Gulf of Maine! Water comes in from the North East Channel (the Labrador current), coast on one border and George’s Bank on the other. Definitely colder water, with deep ocean basins. Supposed to see lots of phytoplankton. Tidal ranges in the Gulf of Maine are among the highest in the world ocean
Gulf of Maine currents! Photo by NEFSC NOAA.
Day 12: May 30th, 2015: day and night bongo (Just calanus copepods vs. LOTS of krill.)
Krill, Krill, Krill! Photo by DJ Kast
Krill are normally found lower in the water column. The krill come up at night to feed and avoid their predators and head back down before dawn. This daily journey up and down is called the vertical migration.
Video of Krill moving:
Day Sample. Photo by DJ Kast
Night Sample (look at all those krill). Photo by DJ Kast
Day 13: May 31th, 2015: Calanoid Copepod community. Calanoida feed on phytoplankton (only a few are predators) and are themselves the principal food of fish fry, plankton-feeding fish (such as herring, anchovies, sardines, and saury) and baleen whales.
Calanus Community. It’s so RED! Photo by DJ Kast
Day 14: June 1st, 2015:
Brittle Stars caught in the Plankton Tow. Photo by DJ Kast
Tusk shell. Photo by DJ Kast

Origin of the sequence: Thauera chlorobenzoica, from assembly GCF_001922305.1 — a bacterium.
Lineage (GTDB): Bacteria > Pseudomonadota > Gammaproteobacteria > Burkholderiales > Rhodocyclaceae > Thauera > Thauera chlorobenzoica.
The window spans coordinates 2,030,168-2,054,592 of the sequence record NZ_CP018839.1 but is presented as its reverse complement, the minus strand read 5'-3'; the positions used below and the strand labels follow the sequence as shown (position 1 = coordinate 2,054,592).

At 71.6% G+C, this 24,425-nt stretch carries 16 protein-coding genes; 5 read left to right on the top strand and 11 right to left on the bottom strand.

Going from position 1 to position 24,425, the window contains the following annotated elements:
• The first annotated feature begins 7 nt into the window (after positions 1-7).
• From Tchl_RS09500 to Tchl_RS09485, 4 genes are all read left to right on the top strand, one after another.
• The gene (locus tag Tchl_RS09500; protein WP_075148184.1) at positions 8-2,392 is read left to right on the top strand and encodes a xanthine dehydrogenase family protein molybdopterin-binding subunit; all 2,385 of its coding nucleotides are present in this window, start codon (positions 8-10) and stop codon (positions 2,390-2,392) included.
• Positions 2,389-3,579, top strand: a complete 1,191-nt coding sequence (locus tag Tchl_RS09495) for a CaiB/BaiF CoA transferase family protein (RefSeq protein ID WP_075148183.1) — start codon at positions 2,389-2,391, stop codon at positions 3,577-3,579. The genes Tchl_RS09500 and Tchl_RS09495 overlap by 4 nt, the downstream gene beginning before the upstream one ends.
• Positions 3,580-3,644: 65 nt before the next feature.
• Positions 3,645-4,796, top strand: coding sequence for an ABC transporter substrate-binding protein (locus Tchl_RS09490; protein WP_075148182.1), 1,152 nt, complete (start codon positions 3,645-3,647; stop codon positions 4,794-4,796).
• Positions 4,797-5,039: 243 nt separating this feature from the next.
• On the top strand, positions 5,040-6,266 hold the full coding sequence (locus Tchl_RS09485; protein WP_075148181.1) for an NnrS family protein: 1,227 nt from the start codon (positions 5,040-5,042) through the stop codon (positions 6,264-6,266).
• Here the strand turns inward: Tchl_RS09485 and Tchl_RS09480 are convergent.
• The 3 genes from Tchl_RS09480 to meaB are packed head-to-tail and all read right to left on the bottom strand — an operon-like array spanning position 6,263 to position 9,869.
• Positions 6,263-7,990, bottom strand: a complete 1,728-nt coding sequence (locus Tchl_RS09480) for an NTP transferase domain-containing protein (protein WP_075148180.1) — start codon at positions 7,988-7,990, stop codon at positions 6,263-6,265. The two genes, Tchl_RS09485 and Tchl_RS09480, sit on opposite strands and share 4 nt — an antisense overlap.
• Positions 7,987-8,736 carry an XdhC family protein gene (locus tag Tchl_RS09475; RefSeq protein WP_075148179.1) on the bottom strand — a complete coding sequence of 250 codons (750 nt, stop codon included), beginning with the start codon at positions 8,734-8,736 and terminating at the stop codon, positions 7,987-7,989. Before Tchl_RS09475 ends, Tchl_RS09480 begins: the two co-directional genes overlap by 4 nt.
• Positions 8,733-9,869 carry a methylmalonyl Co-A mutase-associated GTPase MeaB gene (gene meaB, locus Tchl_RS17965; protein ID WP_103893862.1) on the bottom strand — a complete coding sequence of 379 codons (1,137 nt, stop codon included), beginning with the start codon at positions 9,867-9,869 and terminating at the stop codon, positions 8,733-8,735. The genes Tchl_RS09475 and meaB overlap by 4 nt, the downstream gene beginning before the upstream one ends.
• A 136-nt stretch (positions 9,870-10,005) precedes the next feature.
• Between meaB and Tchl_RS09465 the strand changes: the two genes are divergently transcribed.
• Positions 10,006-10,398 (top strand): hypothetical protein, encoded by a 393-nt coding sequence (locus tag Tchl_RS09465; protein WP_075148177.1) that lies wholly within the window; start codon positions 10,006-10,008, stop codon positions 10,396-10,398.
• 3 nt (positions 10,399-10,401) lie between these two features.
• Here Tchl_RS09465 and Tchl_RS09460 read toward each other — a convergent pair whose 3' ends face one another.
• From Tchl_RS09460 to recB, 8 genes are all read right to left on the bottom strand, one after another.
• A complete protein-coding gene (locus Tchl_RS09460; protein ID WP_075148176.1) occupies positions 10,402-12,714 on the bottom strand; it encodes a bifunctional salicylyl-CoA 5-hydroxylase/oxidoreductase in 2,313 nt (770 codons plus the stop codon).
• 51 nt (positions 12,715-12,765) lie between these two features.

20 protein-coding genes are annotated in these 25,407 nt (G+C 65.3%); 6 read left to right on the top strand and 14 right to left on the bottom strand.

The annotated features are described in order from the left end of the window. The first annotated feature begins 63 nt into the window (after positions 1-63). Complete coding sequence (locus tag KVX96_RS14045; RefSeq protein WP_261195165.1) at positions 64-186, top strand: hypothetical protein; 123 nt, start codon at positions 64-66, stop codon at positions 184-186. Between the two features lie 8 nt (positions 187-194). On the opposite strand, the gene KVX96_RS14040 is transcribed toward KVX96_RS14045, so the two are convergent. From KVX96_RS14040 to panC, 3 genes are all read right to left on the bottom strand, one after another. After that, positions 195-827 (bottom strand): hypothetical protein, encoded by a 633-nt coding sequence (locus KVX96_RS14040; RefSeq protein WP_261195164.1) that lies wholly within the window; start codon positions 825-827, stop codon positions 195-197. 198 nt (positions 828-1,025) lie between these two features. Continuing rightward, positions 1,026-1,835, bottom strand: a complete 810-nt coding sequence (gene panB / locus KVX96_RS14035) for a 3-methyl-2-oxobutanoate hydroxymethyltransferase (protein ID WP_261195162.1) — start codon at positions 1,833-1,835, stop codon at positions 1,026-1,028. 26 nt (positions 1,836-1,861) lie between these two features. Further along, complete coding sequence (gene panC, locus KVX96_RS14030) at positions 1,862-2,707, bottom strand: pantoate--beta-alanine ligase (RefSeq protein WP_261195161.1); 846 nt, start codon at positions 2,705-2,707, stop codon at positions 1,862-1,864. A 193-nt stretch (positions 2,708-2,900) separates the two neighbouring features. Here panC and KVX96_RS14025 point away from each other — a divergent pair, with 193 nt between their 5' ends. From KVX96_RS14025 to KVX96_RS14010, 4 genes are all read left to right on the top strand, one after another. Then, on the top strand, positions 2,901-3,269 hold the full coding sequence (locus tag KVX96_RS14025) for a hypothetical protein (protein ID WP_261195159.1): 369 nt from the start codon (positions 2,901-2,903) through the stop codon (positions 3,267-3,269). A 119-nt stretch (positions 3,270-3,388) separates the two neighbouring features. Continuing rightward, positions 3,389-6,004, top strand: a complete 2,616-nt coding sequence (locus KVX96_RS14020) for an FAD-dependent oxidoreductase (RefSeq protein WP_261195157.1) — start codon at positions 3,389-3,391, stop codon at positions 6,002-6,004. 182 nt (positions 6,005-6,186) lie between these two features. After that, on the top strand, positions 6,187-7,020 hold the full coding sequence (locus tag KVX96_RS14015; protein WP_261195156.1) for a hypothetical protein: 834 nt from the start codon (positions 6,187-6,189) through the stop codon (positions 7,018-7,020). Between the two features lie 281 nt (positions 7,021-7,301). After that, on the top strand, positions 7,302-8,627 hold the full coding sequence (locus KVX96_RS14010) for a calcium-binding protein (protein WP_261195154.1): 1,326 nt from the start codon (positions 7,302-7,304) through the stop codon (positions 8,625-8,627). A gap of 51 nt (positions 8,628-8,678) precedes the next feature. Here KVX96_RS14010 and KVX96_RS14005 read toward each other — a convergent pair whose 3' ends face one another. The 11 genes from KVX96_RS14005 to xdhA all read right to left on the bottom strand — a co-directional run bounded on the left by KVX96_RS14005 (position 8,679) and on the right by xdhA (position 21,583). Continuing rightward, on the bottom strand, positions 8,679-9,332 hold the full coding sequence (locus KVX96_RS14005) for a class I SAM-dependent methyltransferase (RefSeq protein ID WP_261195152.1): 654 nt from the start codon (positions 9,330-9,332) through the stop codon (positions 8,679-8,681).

Side profile of Shrimp caught in the plankton nets. Photo by DJ Kast
Shrimp Head. Photo by DJ Kast
Shrimp Tail with Babies. Photo by DJ Kast
Day 15: June 2nd, 2015: Last Day
Gooey foamy mess in the sieve with all the phytoplankton. Photo by DJ Kast
Gooey foamy mess in the net with all the phytoplankton. Photo by DJ Kast
Gooey foamy mess in the jar with all the phytoplankton. Photo by DJ Kast
Map of all the Bongo and CTD/ Rosette Stations (153 total). Photo by DJ Kast.
Through rough seas and some amazingly calm days, we have all persevered as a crew and we have done a lot of science over the last 16 days. We went through 153 stations total. I have learned so much and I would like to thank Jerry, the chief scientist for taking me under his wing and training me in his Ecosystem Monitoring ways. I would also like to thank Dena Deck and Lynn Whitley for believing in me and writing my letters of recommendation for the Teacher at Sea program. I would love to do this program again! -DJ Kast